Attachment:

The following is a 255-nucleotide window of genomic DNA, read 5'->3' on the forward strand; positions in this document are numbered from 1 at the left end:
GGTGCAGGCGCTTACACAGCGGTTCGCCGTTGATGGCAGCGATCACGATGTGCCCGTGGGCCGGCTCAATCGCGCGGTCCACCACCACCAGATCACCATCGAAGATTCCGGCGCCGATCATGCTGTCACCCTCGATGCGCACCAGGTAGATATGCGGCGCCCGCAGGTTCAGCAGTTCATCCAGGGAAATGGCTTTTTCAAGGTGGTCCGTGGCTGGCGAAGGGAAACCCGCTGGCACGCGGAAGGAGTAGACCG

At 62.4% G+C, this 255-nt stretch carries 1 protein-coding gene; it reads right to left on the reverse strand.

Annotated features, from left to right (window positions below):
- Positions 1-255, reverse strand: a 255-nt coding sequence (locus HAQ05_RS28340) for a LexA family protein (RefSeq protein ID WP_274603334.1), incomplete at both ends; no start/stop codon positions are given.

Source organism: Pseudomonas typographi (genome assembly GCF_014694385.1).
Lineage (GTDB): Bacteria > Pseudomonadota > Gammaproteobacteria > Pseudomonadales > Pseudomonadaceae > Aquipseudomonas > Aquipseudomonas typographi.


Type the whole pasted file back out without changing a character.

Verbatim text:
The following is a 255-nucleotide window of genomic DNA, read 5'->3' on the forward strand; positions in this document are numbered from 1 at the left end:
GGTGCAGGCGCTTACACAGCGGTTCGCCGTTGATGGCAGCGATCACGATGTGCCCGTGGGCCGGCTCAATCGCGCGGTCCACCACCACCAGATCACCATCGAAGATTCCGGCGCCGATCATGCTGTCACCCTCGATGCGCACCAGGTAGATATGCGGCGCCCGCAGGTTCAGCAGTTCATCCAGGGAAATGGCTTTTTCAAGGTGGTCCGTGGCTGGCGAAGGGAAACCCGCTGGCACGCGGAAGGAGTAGACCG

At 62.4% G+C, this 255-nt stretch carries 1 protein-coding gene; it reads right to left on the reverse strand.

Annotated features, from left to right (window positions below):
- Positions 1-255, reverse strand: a 255-nt coding sequence (locus HAQ05_RS28340) for a LexA family protein (RefSeq protein ID WP_274603334.1), incomplete at both ends; no start/stop codon positions are given.

Source organism: Pseudomonas typographi (genome assembly GCF_014694385.1).
Lineage (GTDB): Bacteria > Pseudomonadota > Gammaproteobacteria > Pseudomonadales > Pseudomonadaceae > Aquipseudomonas > Aquipseudomonas typographi.